“A man that don’t love a horse,” Will Rogers wrote August 17, 1924, in the New York Times, “there is something the matter with him. If he has no sympathy for the man that does love horses then there is something worse the matter with him.”
I learned to ride in the historic barn at his home, which is now a state park, and I have always felt his presence there–under the eucalyptus trees behind the barn, riding the chaparral-lined trail to Inspiration Point, or watching the polo ponies play on the field that was originally built in 1926.
I never met Will—he died in a plane crash in 1935 long before I was born. But I feel that I know him. Will, who famously “never met a man he didn’t like,” opened the door for me to learn to ride through his legacy. Today, visiting the barn always feels like a homecoming. My happiest childhood memories are there, next to his best horses Bootlegger and Soapsuds.
The presence of horses remains integral to the park, and it was an original condition of the ranch being given to the state in 1944. Although the horse issue has been contentious at times due to cost of upkeep on the property, environmental and historic preservation issues and concerns about elitism, an equestrian management plan was agreed on in time for the park’s rededication in 2006.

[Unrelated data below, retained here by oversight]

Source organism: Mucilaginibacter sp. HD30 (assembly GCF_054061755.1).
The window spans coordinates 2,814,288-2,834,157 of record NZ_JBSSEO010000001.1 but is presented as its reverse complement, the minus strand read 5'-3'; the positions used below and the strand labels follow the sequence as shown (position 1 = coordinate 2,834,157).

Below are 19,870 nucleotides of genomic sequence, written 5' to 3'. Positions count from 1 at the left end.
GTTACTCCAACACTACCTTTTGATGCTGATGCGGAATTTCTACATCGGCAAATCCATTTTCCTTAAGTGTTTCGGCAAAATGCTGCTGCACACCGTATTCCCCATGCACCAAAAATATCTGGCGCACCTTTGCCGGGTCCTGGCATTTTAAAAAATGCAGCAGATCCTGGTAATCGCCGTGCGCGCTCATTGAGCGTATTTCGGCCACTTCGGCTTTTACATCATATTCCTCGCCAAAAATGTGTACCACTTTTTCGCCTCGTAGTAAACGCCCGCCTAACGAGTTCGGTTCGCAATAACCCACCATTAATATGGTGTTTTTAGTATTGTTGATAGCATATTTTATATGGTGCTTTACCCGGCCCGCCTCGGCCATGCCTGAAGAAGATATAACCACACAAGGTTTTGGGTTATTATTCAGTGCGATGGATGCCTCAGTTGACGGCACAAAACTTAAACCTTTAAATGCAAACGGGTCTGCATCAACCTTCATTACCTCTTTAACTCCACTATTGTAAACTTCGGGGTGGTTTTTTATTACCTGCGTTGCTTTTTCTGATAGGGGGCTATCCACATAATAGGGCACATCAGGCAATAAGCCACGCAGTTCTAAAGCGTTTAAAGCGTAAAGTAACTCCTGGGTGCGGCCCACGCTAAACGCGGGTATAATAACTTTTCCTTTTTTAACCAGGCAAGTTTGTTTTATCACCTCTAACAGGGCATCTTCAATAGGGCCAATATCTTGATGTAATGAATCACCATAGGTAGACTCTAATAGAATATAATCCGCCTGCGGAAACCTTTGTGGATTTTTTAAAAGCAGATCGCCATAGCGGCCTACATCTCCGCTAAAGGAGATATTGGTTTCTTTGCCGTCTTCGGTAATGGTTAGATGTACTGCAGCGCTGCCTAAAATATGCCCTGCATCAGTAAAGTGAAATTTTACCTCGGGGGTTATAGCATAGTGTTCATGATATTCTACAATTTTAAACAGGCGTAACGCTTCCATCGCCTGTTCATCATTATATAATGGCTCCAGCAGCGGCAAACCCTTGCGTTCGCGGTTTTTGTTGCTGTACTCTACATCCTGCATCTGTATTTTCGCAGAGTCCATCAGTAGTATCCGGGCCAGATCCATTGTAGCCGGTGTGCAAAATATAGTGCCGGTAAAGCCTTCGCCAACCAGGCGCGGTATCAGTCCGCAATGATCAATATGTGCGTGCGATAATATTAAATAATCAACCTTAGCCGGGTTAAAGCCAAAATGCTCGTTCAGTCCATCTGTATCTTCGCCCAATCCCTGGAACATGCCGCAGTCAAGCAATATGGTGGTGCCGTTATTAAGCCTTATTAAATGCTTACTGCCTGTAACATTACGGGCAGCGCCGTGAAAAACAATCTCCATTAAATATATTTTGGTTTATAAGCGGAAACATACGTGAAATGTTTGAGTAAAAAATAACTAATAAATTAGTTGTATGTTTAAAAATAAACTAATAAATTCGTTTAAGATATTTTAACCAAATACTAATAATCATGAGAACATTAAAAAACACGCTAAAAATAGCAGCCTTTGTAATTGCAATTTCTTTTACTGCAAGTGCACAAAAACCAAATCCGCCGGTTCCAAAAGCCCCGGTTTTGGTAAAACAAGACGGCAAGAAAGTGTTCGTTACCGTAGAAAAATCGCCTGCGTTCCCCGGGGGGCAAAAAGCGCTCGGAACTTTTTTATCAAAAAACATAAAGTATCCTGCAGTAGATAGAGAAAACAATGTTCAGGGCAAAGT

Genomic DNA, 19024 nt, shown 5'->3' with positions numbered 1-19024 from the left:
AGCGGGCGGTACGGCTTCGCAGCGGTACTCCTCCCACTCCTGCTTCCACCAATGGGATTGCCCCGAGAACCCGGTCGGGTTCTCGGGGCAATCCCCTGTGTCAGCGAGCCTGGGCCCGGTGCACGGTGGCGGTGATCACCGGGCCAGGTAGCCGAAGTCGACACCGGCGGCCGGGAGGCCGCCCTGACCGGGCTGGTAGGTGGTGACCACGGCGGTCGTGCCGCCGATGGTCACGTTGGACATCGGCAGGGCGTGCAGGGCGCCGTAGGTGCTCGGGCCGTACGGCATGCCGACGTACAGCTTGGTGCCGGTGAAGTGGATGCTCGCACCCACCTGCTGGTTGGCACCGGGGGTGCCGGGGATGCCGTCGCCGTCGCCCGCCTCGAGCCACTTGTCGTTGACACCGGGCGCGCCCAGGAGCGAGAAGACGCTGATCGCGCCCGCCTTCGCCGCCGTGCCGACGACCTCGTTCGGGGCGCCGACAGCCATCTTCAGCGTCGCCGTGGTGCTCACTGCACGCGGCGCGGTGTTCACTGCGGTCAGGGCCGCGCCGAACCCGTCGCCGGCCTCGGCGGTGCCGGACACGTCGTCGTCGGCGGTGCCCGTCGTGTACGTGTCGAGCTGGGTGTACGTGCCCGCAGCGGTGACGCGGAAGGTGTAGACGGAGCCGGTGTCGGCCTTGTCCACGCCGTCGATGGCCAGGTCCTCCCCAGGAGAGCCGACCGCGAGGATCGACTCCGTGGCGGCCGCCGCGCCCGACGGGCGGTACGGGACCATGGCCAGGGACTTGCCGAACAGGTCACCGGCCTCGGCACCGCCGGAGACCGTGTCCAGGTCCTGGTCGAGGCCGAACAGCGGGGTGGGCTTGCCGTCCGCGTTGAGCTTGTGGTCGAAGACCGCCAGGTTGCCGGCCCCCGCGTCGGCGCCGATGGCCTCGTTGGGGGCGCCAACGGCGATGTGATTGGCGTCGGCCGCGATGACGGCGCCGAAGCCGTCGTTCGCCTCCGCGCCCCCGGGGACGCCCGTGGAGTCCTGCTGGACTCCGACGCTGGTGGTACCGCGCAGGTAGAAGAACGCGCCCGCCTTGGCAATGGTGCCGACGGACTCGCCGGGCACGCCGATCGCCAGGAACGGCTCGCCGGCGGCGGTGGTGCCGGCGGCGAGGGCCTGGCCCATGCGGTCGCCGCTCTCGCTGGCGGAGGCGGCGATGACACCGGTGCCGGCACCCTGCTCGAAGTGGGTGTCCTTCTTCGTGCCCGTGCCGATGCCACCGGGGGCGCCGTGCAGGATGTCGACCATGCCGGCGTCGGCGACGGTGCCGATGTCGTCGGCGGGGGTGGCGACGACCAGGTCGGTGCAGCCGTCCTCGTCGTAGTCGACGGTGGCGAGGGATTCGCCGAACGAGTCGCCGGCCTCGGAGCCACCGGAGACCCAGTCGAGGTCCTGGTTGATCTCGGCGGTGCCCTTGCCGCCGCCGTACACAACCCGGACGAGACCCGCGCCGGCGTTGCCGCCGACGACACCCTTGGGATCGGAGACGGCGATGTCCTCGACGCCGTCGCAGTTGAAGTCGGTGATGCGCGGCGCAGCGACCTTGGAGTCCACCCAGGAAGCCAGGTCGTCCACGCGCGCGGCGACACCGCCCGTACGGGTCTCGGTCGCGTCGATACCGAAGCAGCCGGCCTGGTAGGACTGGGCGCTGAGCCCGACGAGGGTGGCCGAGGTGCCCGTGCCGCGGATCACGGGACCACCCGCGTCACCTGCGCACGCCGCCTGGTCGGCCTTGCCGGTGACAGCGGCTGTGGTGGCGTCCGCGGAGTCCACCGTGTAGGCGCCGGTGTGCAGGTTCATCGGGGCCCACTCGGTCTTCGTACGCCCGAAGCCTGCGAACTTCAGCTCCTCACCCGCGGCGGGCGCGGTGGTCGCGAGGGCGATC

You can still go watch polo there on the only grass polo field in L.A. County, and there’s nothing stuffy or elitist about it. The park offers hiking, picnicking and a great outdoor getaway in the Santa Monica Mountains. It frequently makes the list of recommended daytrips in the Los Angeles area.
But for me, it’s always been about the horses. Like Will, I’m at my happiest on horseback, and I have him to thank for the opportunity to ride in his hoofprints.
“There is something about riding down the street on a prancing horse that makes you feel like something. Even when you ain’t a thing.—Will Rogers
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